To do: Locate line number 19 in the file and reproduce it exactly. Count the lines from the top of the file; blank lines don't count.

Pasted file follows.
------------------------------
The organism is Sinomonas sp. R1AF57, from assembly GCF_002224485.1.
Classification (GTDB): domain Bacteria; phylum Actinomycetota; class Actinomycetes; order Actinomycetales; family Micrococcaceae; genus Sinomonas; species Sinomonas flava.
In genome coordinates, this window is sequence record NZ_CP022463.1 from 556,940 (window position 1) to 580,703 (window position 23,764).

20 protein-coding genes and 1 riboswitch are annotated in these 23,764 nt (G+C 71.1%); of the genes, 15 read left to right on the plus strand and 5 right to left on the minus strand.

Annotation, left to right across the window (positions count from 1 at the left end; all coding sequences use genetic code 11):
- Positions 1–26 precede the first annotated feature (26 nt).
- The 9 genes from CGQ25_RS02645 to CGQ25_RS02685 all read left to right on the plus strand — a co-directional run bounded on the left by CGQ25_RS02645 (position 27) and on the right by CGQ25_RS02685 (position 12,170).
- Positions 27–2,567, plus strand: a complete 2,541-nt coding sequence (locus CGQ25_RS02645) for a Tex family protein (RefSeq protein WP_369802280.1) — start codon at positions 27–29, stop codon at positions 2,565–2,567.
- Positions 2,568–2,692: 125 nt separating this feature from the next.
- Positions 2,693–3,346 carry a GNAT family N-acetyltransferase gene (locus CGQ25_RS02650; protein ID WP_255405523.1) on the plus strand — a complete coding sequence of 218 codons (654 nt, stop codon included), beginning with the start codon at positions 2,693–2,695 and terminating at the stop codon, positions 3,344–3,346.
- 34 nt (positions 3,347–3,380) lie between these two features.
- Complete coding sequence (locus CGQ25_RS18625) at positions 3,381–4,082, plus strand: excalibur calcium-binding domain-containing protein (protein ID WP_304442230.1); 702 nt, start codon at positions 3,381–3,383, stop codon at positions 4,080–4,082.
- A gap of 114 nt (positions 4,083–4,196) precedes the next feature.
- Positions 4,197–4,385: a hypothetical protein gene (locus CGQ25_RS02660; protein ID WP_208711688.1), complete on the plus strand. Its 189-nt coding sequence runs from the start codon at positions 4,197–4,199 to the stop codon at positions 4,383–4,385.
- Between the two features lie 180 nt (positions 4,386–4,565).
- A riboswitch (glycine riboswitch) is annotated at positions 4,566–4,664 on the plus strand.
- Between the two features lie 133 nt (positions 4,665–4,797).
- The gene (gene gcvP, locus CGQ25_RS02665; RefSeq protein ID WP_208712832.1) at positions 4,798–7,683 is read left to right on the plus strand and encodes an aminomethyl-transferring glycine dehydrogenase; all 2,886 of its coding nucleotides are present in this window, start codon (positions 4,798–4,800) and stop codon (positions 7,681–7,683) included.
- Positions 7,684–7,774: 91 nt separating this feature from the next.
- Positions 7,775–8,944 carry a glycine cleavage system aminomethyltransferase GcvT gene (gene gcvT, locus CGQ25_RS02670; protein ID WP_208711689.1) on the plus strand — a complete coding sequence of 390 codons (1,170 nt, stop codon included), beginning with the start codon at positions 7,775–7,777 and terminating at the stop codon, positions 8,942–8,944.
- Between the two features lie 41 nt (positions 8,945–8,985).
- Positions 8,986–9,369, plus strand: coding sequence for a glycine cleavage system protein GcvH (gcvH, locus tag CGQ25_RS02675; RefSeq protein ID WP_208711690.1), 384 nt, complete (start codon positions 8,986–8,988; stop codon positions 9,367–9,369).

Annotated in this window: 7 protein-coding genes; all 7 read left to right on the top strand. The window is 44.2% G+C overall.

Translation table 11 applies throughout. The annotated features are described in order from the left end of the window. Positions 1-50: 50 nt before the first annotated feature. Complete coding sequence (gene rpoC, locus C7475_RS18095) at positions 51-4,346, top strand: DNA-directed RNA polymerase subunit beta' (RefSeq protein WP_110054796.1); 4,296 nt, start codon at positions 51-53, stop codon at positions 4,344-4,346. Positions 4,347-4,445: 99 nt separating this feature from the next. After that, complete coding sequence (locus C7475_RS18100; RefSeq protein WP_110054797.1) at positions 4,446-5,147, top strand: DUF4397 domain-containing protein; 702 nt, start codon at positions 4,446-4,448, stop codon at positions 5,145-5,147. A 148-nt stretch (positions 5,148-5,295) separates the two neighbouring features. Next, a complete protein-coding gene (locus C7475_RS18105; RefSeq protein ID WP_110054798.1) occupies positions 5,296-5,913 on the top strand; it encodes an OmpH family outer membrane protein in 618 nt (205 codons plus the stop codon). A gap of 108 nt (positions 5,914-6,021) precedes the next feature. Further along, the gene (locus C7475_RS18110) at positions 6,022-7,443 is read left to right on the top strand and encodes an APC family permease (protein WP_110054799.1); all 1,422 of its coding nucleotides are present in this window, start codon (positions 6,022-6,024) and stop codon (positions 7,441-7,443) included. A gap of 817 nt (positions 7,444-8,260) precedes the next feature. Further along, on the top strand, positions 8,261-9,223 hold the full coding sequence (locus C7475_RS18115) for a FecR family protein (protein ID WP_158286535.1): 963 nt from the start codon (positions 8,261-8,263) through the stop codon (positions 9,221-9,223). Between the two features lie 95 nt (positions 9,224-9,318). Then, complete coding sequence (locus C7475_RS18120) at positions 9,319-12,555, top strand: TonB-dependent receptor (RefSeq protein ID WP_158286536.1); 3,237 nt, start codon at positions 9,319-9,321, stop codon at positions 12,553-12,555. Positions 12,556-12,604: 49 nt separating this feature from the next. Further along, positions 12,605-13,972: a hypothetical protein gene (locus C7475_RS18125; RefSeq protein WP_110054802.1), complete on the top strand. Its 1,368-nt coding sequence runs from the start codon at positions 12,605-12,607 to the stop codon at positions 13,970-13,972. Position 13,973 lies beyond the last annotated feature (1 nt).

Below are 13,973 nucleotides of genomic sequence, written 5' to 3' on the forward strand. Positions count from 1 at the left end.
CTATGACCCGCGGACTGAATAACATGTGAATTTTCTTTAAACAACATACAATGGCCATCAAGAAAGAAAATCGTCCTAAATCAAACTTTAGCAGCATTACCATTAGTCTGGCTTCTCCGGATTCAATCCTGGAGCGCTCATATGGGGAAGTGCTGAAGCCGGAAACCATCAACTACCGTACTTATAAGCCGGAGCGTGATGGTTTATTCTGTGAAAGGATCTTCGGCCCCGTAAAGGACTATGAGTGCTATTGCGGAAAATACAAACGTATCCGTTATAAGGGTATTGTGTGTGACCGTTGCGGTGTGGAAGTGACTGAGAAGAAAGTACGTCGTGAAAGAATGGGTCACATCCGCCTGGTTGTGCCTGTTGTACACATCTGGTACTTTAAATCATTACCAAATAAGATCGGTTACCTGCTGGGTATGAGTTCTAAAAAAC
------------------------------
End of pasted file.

- Positions 7,684–7,774: 91 nt separating this feature from the next.